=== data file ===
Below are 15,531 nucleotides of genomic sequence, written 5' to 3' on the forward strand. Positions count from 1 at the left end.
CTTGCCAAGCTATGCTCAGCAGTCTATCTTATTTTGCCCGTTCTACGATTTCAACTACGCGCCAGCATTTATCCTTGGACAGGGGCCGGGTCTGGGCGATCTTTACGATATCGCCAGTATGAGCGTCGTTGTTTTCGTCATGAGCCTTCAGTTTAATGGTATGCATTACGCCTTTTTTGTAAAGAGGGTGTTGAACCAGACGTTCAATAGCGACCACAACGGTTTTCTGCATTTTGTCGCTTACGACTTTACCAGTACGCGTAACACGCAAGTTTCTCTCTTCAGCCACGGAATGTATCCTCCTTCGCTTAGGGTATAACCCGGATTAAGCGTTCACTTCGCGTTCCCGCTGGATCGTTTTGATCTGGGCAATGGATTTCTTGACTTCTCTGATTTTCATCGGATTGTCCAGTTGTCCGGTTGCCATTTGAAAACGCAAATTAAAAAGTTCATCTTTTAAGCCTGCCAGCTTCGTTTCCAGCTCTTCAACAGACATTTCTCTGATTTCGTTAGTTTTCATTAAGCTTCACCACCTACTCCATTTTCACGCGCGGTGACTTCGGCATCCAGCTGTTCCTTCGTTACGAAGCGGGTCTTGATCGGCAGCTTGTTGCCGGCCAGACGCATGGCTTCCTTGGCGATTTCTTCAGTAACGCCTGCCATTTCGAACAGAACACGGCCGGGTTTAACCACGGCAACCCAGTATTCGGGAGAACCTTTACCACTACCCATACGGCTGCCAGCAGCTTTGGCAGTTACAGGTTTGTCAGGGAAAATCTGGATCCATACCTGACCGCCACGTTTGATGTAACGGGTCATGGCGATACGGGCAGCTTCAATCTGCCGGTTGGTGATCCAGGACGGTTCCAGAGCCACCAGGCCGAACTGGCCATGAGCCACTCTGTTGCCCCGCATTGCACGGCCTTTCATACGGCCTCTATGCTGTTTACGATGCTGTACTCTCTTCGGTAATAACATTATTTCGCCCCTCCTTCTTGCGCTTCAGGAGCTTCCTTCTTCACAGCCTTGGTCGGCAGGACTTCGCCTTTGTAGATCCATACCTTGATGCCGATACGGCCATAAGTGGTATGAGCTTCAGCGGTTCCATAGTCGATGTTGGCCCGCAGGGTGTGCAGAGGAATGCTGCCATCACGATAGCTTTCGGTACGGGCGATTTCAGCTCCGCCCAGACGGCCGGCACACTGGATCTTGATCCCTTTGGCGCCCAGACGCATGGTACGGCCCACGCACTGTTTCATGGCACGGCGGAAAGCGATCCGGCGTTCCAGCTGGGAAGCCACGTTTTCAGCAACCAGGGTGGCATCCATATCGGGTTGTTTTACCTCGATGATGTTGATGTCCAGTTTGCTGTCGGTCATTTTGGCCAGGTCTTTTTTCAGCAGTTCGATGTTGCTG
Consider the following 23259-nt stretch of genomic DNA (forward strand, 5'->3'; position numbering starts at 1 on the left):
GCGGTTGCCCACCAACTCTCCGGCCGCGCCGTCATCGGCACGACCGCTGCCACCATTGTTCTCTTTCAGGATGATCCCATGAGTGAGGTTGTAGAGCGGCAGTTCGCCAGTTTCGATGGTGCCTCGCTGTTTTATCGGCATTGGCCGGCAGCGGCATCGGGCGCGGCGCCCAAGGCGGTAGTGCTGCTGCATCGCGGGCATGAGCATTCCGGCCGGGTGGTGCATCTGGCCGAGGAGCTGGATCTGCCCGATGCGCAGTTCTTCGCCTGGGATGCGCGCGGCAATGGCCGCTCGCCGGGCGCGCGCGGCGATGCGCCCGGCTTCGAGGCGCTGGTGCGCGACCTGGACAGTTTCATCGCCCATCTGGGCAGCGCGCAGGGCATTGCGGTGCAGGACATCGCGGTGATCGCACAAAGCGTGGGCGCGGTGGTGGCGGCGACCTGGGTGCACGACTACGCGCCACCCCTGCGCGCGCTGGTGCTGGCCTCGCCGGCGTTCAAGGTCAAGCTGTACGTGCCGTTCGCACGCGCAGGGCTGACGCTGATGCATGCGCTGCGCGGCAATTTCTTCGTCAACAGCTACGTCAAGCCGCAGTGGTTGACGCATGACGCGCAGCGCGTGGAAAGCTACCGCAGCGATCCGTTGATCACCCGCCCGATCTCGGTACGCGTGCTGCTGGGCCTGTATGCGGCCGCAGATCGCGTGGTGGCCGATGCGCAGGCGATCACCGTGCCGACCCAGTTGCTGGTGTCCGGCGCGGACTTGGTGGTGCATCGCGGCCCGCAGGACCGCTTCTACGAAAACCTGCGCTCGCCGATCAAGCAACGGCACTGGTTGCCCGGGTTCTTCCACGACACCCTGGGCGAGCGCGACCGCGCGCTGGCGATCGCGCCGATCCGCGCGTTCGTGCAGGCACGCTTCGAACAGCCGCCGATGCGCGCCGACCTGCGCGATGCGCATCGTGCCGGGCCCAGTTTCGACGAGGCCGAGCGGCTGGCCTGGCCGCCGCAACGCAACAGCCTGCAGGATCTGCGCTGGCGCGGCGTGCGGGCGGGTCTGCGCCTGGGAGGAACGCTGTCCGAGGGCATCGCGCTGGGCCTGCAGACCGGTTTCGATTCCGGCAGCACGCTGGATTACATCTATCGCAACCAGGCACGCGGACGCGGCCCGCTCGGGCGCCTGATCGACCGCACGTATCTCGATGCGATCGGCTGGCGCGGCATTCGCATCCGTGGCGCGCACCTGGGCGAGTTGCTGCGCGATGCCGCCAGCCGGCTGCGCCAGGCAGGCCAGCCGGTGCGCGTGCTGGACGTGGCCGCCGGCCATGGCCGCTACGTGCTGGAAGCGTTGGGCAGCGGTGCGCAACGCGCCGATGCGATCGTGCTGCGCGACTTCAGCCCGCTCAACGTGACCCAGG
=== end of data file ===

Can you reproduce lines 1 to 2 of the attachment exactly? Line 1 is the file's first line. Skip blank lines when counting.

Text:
Below are 15,531 nucleotides of genomic sequence, written 5' to 3' on the forward strand. Positions count from 1 at the left end.
CTTGCCAAGCTATGCTCAGCAGTCTATCTTATTTTGCCCGTTCTACGATTTCAACTACGCGCCAGCATTTATCCTTGGACAGGGGCCGGGTCTGGGCGATCTTTACGATATCGCCAGTATGAGCGTCGTTGTTTTCGTCATGAGCCTTCAGTTTAATGGTATGCATTACGCCTTTTTTGTAAAGAGGGTGTTGAACCAGACGTTCAATAGCGACCACAACGGTTTTCTGCATTTTGTCGCTTACGACTTTACCAGTACGCGTAACACGCAAGTTTCTCTCTTCAGCCACGGAATGTATCCTCCTTCGCTTAGGGTATAACCCGGATTAAGCGTTCACTTCGCGTTCCCGCTGGATCGTTTTGATCTGGGCAATGGATTTCTTGACTTCTCTGATTTTCATCGGATTGTCCAGTTGTCCGGTTGCCATTTGAAAACGCAAATTAAAAAGTTCATCTTTTAAGCCTGCCAGCTTCGTTTCCAGCTCTTCAACAGACATTTCTCTGATTTCGTTAGTTTTCATTAAGCTTCACCACCTACTCCATTTTCACGCGCGGTGACTTCGGCATCCAGCTGTTCCTTCGTTACGAAGCGGGTCTTGATCGGCAGCTTGTTGCCGGCCAGACGCATGGCTTCCTTGGCGATTTCTTCAGTAACGCCTGCCATTTCGAACAGAACACGGCCGGGTTTAACCACGGCAACCCAGTATTCGGGAGAACCTTTACCACTACCCATACGGCTGCCAGCAGCTTTGGCAGTTACAGGTTTGTCAGGGAAAATCTGGATCCATACCTGACCGCCACGTTTGATGTAACGGGTCATGGCGATACGGGCAGCTTCAATCTGCCGGTTGGTGATCCAGGACGGTTCCAGAGCCACCAGGCCGAACTGGCCATGAGCCACTCTGTTGCCCCGCATTGCACGGCCTTTCATACGGCCTCTATGCTGTTTACGATGCTGTACTCTCTTCGGTAATAACATTATTTCGCCCCTCCTTCTTGCGCTTCAGGAGCTTCCTTCTTCACAGCCTTGGTCGGCAGGACTTCGCCTTTGTAGATCCATACCTTGATGCCGATACGGCCATAAGTGGTATGAGCTTCAGCGGTTCCATAGTCGATGTTGGCCCGCAGGGTGTGCAGAGGAATGCTGCCATCACGATAGCTTTCGGTACGGGCGATTTCAGCTCCGCCCAGACGGCCGGCACACTGGATCTTGATCCCTTTGGCGCCCAGACGCATGGTACGGCCCACGCACTGTTTCATGGCACGGCGGAAAGCGATCCGGCGTTCCAGCTGGGAAGCCACGTTTTCAGCAACCAGGGTGGCATCCATATCGGGTTGTTTTACCTCGATGATGTTGATGTCCAGTTTGCTGTCGGTCATTTTGGCCAGGTCTTTTTTCAGCAGTTCGATGTTGCTG